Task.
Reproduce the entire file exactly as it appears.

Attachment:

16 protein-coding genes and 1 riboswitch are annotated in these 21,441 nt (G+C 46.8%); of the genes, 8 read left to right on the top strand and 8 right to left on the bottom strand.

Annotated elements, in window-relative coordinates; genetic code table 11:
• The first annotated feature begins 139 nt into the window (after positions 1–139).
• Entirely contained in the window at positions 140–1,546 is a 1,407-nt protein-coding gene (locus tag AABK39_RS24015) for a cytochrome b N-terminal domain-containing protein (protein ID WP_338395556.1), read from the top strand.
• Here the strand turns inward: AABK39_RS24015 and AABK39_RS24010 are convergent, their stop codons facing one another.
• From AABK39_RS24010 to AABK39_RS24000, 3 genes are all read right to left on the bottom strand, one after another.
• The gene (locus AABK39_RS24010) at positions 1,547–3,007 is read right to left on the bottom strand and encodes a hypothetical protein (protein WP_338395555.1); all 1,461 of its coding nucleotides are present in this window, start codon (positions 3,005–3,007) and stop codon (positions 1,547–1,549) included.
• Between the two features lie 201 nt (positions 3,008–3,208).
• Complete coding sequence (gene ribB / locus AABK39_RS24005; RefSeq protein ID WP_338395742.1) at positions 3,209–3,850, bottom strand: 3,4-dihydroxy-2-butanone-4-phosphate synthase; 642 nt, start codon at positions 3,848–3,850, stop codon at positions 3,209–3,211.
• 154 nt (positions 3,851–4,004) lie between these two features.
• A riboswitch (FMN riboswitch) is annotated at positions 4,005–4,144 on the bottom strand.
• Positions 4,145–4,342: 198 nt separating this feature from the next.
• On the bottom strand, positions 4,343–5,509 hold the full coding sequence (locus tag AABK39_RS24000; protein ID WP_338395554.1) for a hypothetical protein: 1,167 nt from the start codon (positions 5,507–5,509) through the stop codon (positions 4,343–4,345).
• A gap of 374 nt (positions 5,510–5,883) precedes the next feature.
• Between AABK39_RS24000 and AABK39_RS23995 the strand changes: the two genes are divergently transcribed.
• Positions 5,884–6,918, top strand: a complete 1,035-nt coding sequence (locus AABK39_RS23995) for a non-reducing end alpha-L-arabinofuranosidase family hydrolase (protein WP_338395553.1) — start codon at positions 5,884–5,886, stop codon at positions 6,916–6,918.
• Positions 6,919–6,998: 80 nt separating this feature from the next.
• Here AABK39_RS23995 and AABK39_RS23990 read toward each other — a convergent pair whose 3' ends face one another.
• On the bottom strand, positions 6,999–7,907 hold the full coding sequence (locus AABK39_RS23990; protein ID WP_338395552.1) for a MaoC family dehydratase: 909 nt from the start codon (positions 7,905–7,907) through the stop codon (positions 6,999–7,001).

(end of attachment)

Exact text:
16 protein-coding genes and 1 riboswitch are annotated in these 21,441 nt (G+C 46.8%); of the genes, 8 read left to right on the top strand and 8 right to left on the bottom strand.

Annotated elements, in window-relative coordinates; genetic code table 11:
• The first annotated feature begins 139 nt into the window (after positions 1–139).
• Entirely contained in the window at positions 140–1,546 is a 1,407-nt protein-coding gene (locus tag AABK39_RS24015) for a cytochrome b N-terminal domain-containing protein (protein ID WP_338395556.1), read from the top strand.
• Here the strand turns inward: AABK39_RS24015 and AABK39_RS24010 are convergent, their stop codons facing one another.
• From AABK39_RS24010 to AABK39_RS24000, 3 genes are all read right to left on the bottom strand, one after another.
• The gene (locus AABK39_RS24010) at positions 1,547–3,007 is read right to left on the bottom strand and encodes a hypothetical protein (protein WP_338395555.1); all 1,461 of its coding nucleotides are present in this window, start codon (positions 3,005–3,007) and stop codon (positions 1,547–1,549) included.
• Between the two features lie 201 nt (positions 3,008–3,208).
• Complete coding sequence (gene ribB / locus AABK39_RS24005; RefSeq protein ID WP_338395742.1) at positions 3,209–3,850, bottom strand: 3,4-dihydroxy-2-butanone-4-phosphate synthase; 642 nt, start codon at positions 3,848–3,850, stop codon at positions 3,209–3,211.
• 154 nt (positions 3,851–4,004) lie between these two features.
• A riboswitch (FMN riboswitch) is annotated at positions 4,005–4,144 on the bottom strand.
• Positions 4,145–4,342: 198 nt separating this feature from the next.
• On the bottom strand, positions 4,343–5,509 hold the full coding sequence (locus tag AABK39_RS24000; protein ID WP_338395554.1) for a hypothetical protein: 1,167 nt from the start codon (positions 5,507–5,509) through the stop codon (positions 4,343–4,345).
• A gap of 374 nt (positions 5,510–5,883) precedes the next feature.
• Between AABK39_RS24000 and AABK39_RS23995 the strand changes: the two genes are divergently transcribed.
• Positions 5,884–6,918, top strand: a complete 1,035-nt coding sequence (locus AABK39_RS23995) for a non-reducing end alpha-L-arabinofuranosidase family hydrolase (protein WP_338395553.1) — start codon at positions 5,884–5,886, stop codon at positions 6,916–6,918.
• Positions 6,919–6,998: 80 nt separating this feature from the next.
• Here AABK39_RS23995 and AABK39_RS23990 read toward each other — a convergent pair whose 3' ends face one another.
• On the bottom strand, positions 6,999–7,907 hold the full coding sequence (locus AABK39_RS23990; protein ID WP_338395552.1) for a MaoC family dehydratase: 909 nt from the start codon (positions 7,905–7,907) through the stop codon (positions 6,999–7,001).